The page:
Thursday, 30 January 2020

Ember Yard, Soho

I've often told people that with a restaurant obsession as unhealthy and fanatical as mine, the only other city in the world I could live in is New York. The depth and maturity of its restaurant scene, the variety of its cuisines, their service culture and a love of eating out that's embraced at all levels of society, it all adds up to one of the truly great food cities, somewhere I'm very sure I could find a happy home.

There is a downside to the place, though, and one that's almost a dealbreaker for a food blogger. New Yorkers like their restaurants dark. And while I'm sure that's great for a first date, or cultivating that traditional New York speakeasy vibe, it plays havoc with the illustrations on a review. The lighting scheme at Ember Yard takes me right back to New York City, places like Maison Premiere or the Breslin, where the gloomy candlelit dining rooms are only occasionally pierced by people turning their mobile phone torches on to read the menu. What I mean to say is, sorry about the pictures you're about to see. It was very dark in there.

Fortunately lighting aside, Ember Yard is a blast. The fusion Italian-Spanish thing done so well by their sister restaurant the Opera Tavern shines just as brightly here, with hand-carved Iberico ham offered alongside various premium Italian charcuterie, both Spanish and Italian cheeses, and a largish list of dishes that skip daintily but confidently around the Mediterranean. Padron peppers, blistered attractively, went incredibly well with a glass of La Gitana. Yes that is a photo of a bowl of padron peppers and a glass of sherry. I promise.

Next, boquerones, sharp and sweet like mini pickled herrings, also excellent quality and not overly pickled and mushy like they can sometimes be.

If I was so inclined, I could criticise the ham at Ember Yard for being carved a bit clumsily and thick, but in all honesty it was still soft and perfectly easy to eat, and with that nutty, earthy flavour of the finest Spanish pig. In fact, the thick slices just meant we ended up with more ham, and as any Iberico fan will tell you, More Ham is always a Good Thing. Even if I'd ended my evening at Ember Yard here, I would have come away with a smile on my face - the care that goes into the food is evident from the smallest snack to the largest sharing plate.

I didn't get to try this, the courgette flower stuffed with Monte Enebro (goat's) cheese, but given the rate it disappeared I'm sure it had plenty to recommend it.

I would have been very annoyed if I didn't get to try any of the octopus and chorizo skewer though, so I made sure to leap in there quick and grab my share. The octopus was beautifully tender with a good "crispy bit" quotient, and the chorizo was soft and fatty and spicy as the best examples always are. If you like chargrilled octopus, and you like chorizo, and you'd have to be pretty odd not to, then this is a must-order.

I'd noticed early on that the Ember Yard rib-eye comes with 'chicken jus' and from that moment knew I'd have to end up ordering it. It didn't disappoint - a huge amount of beef, carefully charred in the Josper, dressed in a thick, umami-rich chicken gravy that somehow didn't battle the natural flavour of the beef but enhanced it. I think I'd prefer it if they'd presented it charred-side up rather than laying all the slices down on their sides, but that's a minor niggle. Also, all this lot cost £28 - not a bad price at all for so much cow.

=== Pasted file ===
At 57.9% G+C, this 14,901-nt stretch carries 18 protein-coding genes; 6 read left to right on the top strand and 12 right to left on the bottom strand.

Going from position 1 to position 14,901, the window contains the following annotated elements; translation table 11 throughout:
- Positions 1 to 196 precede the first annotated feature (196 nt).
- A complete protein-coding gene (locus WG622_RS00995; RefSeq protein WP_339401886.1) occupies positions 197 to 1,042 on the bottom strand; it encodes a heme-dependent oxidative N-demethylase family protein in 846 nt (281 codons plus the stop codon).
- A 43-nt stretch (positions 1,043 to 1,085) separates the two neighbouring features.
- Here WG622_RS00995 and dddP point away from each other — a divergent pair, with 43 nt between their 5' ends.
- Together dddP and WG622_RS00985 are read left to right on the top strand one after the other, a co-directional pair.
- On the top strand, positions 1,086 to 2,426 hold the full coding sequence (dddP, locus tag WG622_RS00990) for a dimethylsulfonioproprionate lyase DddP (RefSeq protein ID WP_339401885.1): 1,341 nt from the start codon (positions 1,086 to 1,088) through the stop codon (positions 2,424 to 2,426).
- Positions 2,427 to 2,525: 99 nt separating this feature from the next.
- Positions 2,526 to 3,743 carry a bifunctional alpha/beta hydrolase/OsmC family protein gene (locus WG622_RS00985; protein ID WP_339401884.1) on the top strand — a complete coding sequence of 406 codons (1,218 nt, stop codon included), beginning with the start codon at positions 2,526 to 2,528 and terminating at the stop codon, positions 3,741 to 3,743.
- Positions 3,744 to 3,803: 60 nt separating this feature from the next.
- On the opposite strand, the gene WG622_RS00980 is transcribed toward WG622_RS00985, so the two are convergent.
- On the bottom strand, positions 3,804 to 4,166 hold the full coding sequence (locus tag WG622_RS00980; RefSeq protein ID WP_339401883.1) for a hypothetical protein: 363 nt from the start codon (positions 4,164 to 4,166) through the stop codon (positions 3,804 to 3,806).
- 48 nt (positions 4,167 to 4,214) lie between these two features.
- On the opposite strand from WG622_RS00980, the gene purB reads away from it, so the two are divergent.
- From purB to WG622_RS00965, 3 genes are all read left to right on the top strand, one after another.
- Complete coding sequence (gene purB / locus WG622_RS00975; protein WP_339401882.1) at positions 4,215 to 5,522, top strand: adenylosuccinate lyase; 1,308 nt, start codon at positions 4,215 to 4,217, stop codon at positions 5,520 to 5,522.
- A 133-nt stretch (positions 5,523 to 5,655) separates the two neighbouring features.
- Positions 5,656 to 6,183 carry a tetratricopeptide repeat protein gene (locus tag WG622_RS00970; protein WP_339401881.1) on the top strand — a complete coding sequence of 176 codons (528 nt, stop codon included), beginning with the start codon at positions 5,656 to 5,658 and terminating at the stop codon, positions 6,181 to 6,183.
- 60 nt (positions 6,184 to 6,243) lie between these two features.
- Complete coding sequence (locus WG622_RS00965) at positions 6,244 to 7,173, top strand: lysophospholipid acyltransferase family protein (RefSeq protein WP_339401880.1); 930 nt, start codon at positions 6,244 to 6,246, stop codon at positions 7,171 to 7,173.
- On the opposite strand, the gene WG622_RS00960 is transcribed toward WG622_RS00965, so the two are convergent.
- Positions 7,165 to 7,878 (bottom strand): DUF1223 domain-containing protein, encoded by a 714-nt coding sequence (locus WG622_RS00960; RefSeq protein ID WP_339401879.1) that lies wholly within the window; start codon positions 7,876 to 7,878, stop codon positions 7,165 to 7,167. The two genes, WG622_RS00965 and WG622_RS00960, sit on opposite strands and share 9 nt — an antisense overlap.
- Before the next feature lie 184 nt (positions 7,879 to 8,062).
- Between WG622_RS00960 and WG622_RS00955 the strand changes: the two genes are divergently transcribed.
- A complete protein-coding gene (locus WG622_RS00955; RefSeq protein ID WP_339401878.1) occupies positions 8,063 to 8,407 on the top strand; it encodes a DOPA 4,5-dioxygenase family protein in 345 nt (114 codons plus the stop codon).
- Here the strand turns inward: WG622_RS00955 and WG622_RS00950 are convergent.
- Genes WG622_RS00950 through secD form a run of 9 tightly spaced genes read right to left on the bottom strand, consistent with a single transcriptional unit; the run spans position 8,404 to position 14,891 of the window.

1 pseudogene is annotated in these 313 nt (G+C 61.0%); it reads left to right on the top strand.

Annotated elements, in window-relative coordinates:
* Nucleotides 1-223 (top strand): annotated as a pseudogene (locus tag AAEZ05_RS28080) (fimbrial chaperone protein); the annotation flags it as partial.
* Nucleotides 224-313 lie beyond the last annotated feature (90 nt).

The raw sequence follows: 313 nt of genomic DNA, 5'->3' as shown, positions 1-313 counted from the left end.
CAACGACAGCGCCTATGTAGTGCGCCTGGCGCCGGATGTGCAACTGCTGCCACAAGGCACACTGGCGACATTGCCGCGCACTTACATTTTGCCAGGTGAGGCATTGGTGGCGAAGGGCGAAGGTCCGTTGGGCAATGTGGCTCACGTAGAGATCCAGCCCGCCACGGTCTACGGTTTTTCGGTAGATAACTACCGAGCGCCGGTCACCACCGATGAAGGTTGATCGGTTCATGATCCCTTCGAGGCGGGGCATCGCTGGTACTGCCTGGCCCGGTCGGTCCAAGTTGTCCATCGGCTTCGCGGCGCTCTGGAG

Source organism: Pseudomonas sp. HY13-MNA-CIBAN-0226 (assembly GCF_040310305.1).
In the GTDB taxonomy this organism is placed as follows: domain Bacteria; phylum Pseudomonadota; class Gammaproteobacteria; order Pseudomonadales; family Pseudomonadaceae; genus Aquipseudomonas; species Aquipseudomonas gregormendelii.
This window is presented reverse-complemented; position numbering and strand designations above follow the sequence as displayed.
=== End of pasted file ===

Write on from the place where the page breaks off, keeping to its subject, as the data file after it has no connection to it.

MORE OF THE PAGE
"Cheesecake" was in fact more of a caramelly mousse on a bed of biscuit crumbs, dressed in a sauce made from carrot and blackcurrant. The dulche de leche made a great base for the dairy, and the carrot & blackcurrant sauce wasn't as weird as it sounds, as the carrot flavour was fortunately quite subdued. A very enjoyable dessert, this one.

And finally churros, a straightforward and familiar dish perhaps but one you'd have to have a heart of stone not to enjoy. Fried pastry, chocolate sauce and chantilly cream. Perfect.

I was always going to like Ember Yard. The Salt Yard group are distinct and sophisticated restaurant operators that know good food and know how to cook it, and if you've ever had a bad meal at any of their places you must have been very unlucky indeed. Restaurants like these - tastefully realised, authentic enough, keenly priced - are the backbone of the London dining scene, the kind of friendly and flexible space you can pop in for a plate of ham and a sherry or settle in with a group of friends for a long session; on the evening we visited there were plenty of people doing both.

And it got me thinking, perhaps I couldn't live in New York after all. I don't think NYC really has any answer for these kind of places, or countless other uniquely London restaurants that take a cuisine and reinvent it for a local audience without losing the glow of authenticity. Or I don't know, maybe it does, I've not been for a few years and it all could have changed. All I do know is that New York doesn't have Ember Yard. And I'd certainly miss that.


I was invited to Ember Yard and didn't see a bill.

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